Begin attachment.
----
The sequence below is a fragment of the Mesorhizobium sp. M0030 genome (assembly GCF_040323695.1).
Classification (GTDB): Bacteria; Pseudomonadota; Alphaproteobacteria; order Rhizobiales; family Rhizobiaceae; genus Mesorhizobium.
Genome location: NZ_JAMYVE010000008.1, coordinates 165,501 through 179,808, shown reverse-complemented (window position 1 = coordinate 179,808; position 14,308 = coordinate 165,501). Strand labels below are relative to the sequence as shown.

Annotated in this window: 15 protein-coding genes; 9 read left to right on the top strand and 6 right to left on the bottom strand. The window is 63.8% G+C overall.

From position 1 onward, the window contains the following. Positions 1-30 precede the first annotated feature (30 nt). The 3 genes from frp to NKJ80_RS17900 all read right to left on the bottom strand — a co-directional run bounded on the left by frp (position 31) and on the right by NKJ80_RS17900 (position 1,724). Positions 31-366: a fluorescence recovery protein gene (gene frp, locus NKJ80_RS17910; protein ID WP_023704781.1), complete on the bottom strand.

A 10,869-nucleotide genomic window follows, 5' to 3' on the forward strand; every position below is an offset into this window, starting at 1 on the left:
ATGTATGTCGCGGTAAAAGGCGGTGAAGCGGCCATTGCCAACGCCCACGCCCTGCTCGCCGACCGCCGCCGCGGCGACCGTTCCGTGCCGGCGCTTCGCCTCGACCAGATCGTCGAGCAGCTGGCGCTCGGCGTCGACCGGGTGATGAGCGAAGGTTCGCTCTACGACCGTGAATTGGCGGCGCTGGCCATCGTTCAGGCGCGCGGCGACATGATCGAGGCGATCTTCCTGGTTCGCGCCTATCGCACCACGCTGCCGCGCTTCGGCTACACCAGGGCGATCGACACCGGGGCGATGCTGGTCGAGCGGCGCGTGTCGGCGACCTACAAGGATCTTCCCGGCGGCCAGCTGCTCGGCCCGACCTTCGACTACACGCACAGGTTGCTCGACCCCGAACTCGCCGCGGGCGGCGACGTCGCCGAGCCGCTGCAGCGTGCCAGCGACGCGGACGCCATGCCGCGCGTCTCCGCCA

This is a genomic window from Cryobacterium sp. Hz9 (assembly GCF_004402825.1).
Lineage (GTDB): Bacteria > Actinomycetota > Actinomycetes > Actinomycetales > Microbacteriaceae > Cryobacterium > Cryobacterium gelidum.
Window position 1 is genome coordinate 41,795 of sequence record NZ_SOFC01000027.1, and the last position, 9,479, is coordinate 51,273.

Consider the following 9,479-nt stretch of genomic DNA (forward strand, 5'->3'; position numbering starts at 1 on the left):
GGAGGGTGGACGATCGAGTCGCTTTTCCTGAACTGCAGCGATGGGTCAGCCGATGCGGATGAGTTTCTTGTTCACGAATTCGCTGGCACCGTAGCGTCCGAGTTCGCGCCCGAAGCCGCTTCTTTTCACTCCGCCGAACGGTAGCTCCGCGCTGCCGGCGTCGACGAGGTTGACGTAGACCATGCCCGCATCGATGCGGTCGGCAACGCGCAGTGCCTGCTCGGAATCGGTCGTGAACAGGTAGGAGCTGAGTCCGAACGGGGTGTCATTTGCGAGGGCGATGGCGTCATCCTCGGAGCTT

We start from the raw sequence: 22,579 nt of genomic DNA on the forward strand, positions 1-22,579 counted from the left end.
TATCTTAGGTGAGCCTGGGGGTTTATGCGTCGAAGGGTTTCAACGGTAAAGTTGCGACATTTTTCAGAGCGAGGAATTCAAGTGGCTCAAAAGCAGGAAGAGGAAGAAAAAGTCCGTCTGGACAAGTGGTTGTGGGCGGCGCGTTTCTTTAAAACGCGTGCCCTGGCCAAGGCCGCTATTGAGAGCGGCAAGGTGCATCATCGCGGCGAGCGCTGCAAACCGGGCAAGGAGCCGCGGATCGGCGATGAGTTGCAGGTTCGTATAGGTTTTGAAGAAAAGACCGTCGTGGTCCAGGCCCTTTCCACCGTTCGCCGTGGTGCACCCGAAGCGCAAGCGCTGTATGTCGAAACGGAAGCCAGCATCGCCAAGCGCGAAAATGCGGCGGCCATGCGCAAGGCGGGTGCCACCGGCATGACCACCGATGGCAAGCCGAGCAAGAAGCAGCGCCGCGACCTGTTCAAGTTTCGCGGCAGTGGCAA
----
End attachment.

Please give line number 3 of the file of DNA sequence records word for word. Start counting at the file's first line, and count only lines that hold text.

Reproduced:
Genome location: NZ_JAMYVE010000008.1, coordinates 165,501 through 179,808, shown reverse-complemented (window position 1 = coordinate 179,808; position 14,308 = coordinate 165,501). Strand labels below are relative to the sequence as shown.